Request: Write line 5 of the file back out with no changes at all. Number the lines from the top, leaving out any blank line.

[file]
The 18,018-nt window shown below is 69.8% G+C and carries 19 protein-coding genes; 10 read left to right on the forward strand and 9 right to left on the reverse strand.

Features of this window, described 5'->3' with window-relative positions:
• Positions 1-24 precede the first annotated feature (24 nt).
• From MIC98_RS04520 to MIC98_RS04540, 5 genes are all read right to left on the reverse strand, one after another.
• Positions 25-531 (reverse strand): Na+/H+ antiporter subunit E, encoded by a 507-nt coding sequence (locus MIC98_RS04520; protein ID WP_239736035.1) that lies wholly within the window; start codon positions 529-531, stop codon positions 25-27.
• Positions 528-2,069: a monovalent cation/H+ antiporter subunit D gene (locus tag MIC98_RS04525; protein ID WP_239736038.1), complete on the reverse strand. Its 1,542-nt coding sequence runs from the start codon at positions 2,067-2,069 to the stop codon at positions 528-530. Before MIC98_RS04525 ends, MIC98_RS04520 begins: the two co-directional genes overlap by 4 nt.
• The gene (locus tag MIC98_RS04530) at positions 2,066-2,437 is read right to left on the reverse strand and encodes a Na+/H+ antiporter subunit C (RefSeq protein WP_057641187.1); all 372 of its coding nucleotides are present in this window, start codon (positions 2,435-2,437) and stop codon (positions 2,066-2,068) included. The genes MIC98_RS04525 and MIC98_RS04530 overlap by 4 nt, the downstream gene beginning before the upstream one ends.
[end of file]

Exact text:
• Positions 25-531 (reverse strand): Na+/H+ antiporter subunit E, encoded by a 507-nt coding sequence (locus MIC98_RS04520; protein ID WP_239736035.1) that lies wholly within the window; start codon positions 529-531, stop codon positions 25-27.